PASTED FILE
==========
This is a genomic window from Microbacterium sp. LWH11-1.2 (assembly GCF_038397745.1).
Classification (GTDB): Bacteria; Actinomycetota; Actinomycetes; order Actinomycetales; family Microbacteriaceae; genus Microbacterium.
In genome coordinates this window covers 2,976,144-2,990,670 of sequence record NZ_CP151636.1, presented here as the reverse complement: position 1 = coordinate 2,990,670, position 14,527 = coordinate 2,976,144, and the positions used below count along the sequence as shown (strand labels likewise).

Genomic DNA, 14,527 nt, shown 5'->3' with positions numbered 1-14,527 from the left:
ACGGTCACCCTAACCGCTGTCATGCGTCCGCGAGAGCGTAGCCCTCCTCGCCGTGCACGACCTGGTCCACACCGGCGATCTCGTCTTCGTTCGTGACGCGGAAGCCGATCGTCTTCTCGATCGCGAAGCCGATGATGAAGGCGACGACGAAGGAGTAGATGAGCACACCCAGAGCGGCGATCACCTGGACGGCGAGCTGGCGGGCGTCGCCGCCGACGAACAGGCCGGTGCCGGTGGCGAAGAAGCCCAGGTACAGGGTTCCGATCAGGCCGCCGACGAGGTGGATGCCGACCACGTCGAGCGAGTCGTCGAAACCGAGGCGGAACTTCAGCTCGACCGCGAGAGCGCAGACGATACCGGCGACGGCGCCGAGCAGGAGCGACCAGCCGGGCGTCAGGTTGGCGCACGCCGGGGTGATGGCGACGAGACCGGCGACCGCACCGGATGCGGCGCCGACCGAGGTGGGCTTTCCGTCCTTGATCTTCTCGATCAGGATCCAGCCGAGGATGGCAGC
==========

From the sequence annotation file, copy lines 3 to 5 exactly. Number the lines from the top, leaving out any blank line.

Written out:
In genome coordinates this window covers 2,976,144-2,990,670 of sequence record NZ_CP151636.1, presented here as the reverse complement: position 1 = coordinate 2,990,670, position 14,527 = coordinate 2,976,144, and the positions used below count along the sequence as shown (strand labels likewise).

Genomic DNA, 14,527 nt, shown 5'->3' with positions numbered 1-14,527 from the left:
ACGGTCACCCTAACCGCTGTCATGCGTCCGCGAGAGCGTAGCCCTCCTCGCCGTGCACGACCTGGTCCACACCGGCGATCTCGTCTTCGTTCGTGACGCGGAAGCCGATCGTCTTCTCGATCGCGAAGCCGATGATGAAGGCGACGACGAAGGAGTAGATGAGCACACCCAGAGCGGCGATCACCTGGACGGCGAGCTGGCGGGCGTCGCCGCCGACGAACAGGCCGGTGCCGGTGGCGAAGAAGCCCAGGTACAGGGTTCCGATCAGGCCGCCGACGAGGTGGATGCCGACCACGTCGAGCGAGTCGTCGAAACCGAGGCGGAACTTCAGCTCGACCGCGAGAGCGCAGACGATACCGGCGACGGCGCCGAGCAGGAGCGACCAGCCGGGCGTCAGGTTGGCGCACGCCGGGGTGATGGCGACGAGACCGGCGACCGCACCGGATGCGGCGCCGACCGAGGTGGGCTTTCCGTCCTTGATCTTCTCGATCAGGATCCAGCCGAGGATGGCAGC